Issues with the heating, ventilation and air conditioning (HVAC) system in the Humanities Classroom Building have led to safety concerns and a need to reduce the burden on the older building's electrical system. The HVAC system is "nearing the end of its service life," and is scheduled for replacement, according to university spokesperson Jeff Stensland.
“I think the biggest issue is that we all have the right to work in safe spaces, safe places, and our employers need to provide safe spaces to workers. And this is not happening right now,” Mercedes Lopez-Rodriguez, who teaches two classes in the building, said.
Issues with the HVAC system started when the system began having trouble "distributing sufficient cool air on recent very warm days," Stensland said in an email. To help mitigate this problem, the university had portable coolers installed in the building, with a focus on the larger classrooms.
These portable coolers ended up being too much for the building's electrical system, and the circuit breakers were tripped on multiple occasions, Stensland said.
On Sept. 2, interim Provost Stephen Cutler emailed students with classes in the Humanities Classroom Building informing them that all classes in the building would move to an online modality until Oct. 1. Faculty was not consulted on this decision.
On Sept. 3, Joel Samuels, interim dean of the College of Arts and Sciences, sent an email announcing a new plan. This plan gave instructors on the second, third and fourth floors of the building the option to choose whether they moved their course online or remained face-to-face.
Lopez-Rodriguez said she's been teaching in the Humanities Classroom Building since 2013, and the issues concerning "proper AC and proper facilities" have been issues since the beginning of her experience at USC.
However, it isn't just issues with the HVAC system that have her concerned.
“We are in the middle of a pandemic, and (the) delta variant changed everything we knew up to this point. And there is no possibility of social distancing in this classrooms. On top of that, we had the issue of the heat, which makes it even harder for students wearing a mask,” Lopez-Rodriguez said.
Lopez-Rodriguez said she raised her concerns about the lack of social distancing in her classes through her chair to the university and made a request for a bigger classroom. She was told that there were no rooms available.
“I think that my chair and my program really have done everything possible, but the problem goes beyond our unit. It is the facilities. We don't have enough classrooms, and the classrooms are in such condition — it's not safe anymore,” Lopez-Rodriguez said.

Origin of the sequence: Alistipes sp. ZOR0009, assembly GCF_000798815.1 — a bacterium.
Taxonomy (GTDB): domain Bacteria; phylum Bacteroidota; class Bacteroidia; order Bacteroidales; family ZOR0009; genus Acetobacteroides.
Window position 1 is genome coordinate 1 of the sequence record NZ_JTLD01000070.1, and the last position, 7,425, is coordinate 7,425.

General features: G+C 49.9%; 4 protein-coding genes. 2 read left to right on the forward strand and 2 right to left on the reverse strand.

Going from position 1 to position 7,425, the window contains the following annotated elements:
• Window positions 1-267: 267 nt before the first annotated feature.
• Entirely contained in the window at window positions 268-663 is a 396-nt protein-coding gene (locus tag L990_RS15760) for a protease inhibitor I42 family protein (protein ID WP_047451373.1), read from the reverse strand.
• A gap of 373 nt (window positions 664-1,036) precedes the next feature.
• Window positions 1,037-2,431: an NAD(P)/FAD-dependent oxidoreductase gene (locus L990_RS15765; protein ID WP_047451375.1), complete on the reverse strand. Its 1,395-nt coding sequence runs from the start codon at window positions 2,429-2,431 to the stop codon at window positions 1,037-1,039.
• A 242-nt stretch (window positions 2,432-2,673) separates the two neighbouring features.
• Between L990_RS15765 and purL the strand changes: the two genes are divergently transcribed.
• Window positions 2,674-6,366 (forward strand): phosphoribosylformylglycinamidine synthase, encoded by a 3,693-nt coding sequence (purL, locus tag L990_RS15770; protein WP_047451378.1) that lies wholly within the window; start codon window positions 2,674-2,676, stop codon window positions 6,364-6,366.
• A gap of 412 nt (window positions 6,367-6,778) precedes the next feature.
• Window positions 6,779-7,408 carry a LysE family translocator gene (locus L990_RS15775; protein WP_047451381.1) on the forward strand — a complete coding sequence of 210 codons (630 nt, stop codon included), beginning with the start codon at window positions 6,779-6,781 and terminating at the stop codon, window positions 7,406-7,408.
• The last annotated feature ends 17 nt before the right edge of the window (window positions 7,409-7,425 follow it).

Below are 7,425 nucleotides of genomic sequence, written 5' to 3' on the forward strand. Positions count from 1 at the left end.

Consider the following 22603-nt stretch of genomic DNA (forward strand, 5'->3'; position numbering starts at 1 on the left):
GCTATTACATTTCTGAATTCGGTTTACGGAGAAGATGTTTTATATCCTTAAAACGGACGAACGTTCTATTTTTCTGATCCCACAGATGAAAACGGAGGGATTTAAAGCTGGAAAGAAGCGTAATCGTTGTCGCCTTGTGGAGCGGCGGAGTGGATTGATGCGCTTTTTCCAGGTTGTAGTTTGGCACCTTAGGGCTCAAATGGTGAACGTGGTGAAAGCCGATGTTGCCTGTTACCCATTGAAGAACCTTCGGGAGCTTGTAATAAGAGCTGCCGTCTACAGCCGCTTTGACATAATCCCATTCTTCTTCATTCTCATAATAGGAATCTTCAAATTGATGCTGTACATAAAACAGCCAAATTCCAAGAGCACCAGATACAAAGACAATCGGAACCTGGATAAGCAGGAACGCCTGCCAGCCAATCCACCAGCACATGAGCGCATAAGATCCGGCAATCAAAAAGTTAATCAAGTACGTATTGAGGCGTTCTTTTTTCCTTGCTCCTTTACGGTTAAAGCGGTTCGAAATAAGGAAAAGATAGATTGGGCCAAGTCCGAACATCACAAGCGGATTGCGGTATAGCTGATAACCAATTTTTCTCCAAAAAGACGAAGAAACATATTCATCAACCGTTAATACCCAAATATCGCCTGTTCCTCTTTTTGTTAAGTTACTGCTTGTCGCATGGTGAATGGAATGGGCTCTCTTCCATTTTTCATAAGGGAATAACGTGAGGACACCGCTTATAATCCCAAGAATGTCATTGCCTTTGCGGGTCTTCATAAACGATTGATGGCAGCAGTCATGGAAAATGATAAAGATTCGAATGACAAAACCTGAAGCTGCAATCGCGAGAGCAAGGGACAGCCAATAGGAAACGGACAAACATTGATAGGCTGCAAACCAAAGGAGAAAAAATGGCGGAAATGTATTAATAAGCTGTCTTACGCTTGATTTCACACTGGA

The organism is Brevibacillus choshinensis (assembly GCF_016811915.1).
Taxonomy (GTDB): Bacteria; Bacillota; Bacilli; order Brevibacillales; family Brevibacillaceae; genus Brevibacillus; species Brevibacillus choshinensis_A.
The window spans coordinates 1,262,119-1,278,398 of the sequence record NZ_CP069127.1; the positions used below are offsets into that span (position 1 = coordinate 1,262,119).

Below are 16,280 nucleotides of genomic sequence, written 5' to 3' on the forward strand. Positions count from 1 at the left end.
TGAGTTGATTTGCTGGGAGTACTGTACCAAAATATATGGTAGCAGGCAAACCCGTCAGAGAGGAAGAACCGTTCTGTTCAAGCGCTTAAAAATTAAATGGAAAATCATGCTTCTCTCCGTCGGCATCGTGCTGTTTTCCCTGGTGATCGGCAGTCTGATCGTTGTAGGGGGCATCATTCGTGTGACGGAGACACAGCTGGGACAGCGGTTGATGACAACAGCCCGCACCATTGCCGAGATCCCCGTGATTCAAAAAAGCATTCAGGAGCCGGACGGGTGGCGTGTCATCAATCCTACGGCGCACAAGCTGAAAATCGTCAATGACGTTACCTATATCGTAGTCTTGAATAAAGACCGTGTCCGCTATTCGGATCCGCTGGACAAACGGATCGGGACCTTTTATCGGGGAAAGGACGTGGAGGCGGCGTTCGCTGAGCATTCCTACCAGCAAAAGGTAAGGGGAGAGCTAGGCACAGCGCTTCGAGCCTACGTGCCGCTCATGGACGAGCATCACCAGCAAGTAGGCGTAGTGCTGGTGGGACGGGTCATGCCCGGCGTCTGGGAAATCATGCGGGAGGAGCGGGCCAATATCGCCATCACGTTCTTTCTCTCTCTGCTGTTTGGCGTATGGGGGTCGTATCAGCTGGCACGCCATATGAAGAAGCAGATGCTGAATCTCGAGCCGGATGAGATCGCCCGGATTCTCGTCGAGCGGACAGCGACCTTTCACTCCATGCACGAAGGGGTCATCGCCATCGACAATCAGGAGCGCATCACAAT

Lopez-Rodriguez said she decided to consult her students when choosing whether or not to move her classes online. Students in one class decided to move to a hybrid model, while students in her other class decided to stay face-to-face but will reevaluate this decision on a weekly basis.
“I have complained very often that our opinions, thoughts and experiences as faculty were not taken into consideration when decisions were made,” Lopez-Rodriguez said. “For that reason, I didn’t want to do the same and take a decision without asking my students.”
Although she knows her students want to be in-person, Lopez-Rodriguez said she asks herself if this situation is safe for her students everyday.
“I was very close to saying, ‘Let’s go online,’ but I got emails from students,” Lopez-Rodriguez said. “Somebody wrote me an email saying, ‘I am so happy to be face-to-face again, because I feel like, for the last year, I wasn't learning Spanish.’ I have that moral responsibility, but, at the same time, I wanted to keep it safe for my students, too.”
Samuels also cited messages from students expressing their desire not to return to virtual classes in his email, as did interim university President Harris Pastides in an address to the student senate.
“But, you’d be surprised how many students have said, ‘Please, we’d rather be hot,’ than be sent home to take classes virtually,” Pastides said.
The HVAC system will be replaced on the upper three floors of the Humanities Classroom Building by fall 2022, according to Stensland. This is estimated to cost $975,000.
The lower two floors of the building will “be addressed in the near future,” according to Stensland.
“On a large, historic campus like ours, aging infrastructure can occasionally become problematic, but we are appreciative of our Facilities Department staff, Provost Cutler, and Dean Samuels for finding a temporary solution that allows for additional in-person classroom instruction this fall,” Stensland said.
Lopez-Rodriguez said the solution will look different for professors depending on a number of factors, including class size and whether or not they have children at home. Children age 12 and younger are still not eligible for the COVID-19 vaccine, according to the CDC.
Going forward, Lopez-Rodriguez said she believes the university should consult its faculty.
"Trust your faculty, trust their judgment and listen before taking decisions," Lopez-Rodriguez said.